Kennebec Tales

December 18, 2013

Honor Ayla Reynolds by saving another Maine kid

Maine Children’s Alliance Maine Kids Count report shows that many of the state’s children are “lost” daily, but saving them is possible.

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Ayla Reynolds

Contributed photo

Lighting a candle or commenting on the Internet is easy. Saving kids is harder.

While most people would say that they would have made a personal sacrifice to save Ayla Reynolds, opportunities to make that sacrifice to save another kid present themselves daily.

This time of year, almost non-stop.

Dozens, maybe hundreds, of people contributed to the teddy-bear shrine that grew in front of the DiPietro’s Violette Avenue home in the months after Ayla disappeared. Anyone who can buy a teddy bear for a child who will never see it and let it moulder in Maine’s soppy weather for months can certainly buy one for the countless toy drives and charities who provide presents for needy and sick children this week who have said they didn’t make their quotas this year.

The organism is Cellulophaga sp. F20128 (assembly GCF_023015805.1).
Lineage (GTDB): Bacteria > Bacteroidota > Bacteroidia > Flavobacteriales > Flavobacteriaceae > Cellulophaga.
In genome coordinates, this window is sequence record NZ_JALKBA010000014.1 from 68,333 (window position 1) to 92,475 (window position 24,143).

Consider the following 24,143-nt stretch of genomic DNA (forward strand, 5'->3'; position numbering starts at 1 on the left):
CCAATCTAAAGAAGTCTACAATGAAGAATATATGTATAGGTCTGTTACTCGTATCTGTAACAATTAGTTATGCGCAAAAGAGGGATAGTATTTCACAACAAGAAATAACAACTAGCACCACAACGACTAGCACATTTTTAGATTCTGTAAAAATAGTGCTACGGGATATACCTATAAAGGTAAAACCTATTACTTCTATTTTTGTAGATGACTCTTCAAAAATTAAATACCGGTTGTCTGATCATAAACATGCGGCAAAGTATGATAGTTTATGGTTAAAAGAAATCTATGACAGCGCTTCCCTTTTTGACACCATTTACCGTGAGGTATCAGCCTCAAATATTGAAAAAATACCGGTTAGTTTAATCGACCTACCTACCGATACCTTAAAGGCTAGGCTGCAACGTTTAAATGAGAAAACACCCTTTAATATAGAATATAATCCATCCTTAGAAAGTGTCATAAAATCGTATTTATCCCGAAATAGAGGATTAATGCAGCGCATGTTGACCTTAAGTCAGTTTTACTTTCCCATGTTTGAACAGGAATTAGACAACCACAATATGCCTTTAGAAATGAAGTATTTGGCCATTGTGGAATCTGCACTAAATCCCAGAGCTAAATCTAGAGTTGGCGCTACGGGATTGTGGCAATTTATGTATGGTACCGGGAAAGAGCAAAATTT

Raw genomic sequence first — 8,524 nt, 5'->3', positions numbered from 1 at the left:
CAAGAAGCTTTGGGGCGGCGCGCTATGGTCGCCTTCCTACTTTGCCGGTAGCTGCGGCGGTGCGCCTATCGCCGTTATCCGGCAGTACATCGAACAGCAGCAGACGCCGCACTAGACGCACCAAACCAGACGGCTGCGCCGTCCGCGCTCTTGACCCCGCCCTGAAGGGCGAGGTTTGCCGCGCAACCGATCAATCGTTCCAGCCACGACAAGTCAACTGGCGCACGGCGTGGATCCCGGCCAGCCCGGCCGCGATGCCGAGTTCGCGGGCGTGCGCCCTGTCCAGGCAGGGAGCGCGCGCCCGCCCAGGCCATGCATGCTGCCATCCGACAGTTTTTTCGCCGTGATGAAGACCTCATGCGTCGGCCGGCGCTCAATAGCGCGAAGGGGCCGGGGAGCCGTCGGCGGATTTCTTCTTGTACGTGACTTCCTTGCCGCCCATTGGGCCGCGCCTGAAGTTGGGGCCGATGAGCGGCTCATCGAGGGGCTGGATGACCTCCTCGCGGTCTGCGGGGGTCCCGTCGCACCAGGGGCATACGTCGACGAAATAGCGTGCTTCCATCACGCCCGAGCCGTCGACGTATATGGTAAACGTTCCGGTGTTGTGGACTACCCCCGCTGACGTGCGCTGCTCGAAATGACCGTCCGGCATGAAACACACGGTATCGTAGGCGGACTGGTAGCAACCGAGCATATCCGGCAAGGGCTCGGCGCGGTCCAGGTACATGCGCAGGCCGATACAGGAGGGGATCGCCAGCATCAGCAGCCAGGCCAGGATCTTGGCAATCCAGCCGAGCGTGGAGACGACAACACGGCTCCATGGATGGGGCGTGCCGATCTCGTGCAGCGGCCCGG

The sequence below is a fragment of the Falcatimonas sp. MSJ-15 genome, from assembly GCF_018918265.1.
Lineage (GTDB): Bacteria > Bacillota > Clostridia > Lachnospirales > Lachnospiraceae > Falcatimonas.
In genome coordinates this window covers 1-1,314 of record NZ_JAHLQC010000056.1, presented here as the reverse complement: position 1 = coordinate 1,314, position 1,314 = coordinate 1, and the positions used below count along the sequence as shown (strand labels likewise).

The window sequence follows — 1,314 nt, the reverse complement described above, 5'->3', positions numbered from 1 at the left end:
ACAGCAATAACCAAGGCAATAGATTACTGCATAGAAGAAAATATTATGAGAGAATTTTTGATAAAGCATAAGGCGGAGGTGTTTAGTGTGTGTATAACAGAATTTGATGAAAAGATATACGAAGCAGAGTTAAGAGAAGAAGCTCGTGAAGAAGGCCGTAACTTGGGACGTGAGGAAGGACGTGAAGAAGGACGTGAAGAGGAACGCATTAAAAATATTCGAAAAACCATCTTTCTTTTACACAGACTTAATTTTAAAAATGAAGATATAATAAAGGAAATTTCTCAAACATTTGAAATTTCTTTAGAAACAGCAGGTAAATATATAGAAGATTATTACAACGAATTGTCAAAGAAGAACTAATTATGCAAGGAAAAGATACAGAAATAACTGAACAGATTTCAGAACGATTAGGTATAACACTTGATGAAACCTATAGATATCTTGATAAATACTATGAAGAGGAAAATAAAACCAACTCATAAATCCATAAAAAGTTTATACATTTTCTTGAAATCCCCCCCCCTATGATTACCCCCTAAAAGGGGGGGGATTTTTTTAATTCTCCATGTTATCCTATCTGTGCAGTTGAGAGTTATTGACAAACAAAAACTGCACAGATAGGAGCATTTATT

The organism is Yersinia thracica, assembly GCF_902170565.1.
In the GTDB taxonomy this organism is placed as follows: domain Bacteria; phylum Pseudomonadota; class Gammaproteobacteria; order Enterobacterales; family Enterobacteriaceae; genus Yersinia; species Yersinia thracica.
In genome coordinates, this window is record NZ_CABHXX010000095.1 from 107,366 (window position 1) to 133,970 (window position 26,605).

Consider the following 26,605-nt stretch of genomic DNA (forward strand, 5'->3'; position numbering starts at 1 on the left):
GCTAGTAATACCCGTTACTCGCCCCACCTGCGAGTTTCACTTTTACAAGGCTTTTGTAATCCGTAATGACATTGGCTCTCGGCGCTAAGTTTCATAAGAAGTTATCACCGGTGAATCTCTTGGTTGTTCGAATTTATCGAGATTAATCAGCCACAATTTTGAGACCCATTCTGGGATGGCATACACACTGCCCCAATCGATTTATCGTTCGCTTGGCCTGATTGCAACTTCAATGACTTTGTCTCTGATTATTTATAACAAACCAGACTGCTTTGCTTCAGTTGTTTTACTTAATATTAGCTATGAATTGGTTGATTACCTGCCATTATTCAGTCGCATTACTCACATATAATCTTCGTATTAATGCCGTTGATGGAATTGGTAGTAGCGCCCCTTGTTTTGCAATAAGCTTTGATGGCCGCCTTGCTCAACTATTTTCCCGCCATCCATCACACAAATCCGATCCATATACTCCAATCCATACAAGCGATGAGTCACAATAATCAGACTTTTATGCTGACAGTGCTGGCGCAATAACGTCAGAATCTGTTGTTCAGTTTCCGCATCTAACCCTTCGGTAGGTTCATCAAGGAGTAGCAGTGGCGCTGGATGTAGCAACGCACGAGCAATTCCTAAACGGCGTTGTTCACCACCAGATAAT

While the Farmington selectmen last week played Grinch by voting to take the American Red Cross and Safe Voices — a group that advocates to end domestic violence in Franklin, Androscoggin and Oxford counties — off its town meeting warrant, Farmington residents don’t have to play along. The $5,000 voters agreed to give to Safe Voices and $2,000 to the Red Cross last year accounted for less than two cents for every $1,000 of valuation.

If every resident of Farmington gave $20 to Safe Voices, imagine the difference that could make in the life of a kid who lives in a home rocked by domestic violence.

Any voting resident in this state can make a difference in how we take care of the state’s children.

While what happened to Ayla Reynolds is rare, children throughout Maine are “lost” in many ways every single day. They won’t all be saved, but some can be.

All it takes is the same compassion that’s directed at Ayla, the same desire to do something.

What a great way this Christmas season to honor that child.

Maureen Milliken is news editor of the Kennebec Journal and Morning Sentinel Email her at Kennebec Tales appears the first and third Thursday of the month.

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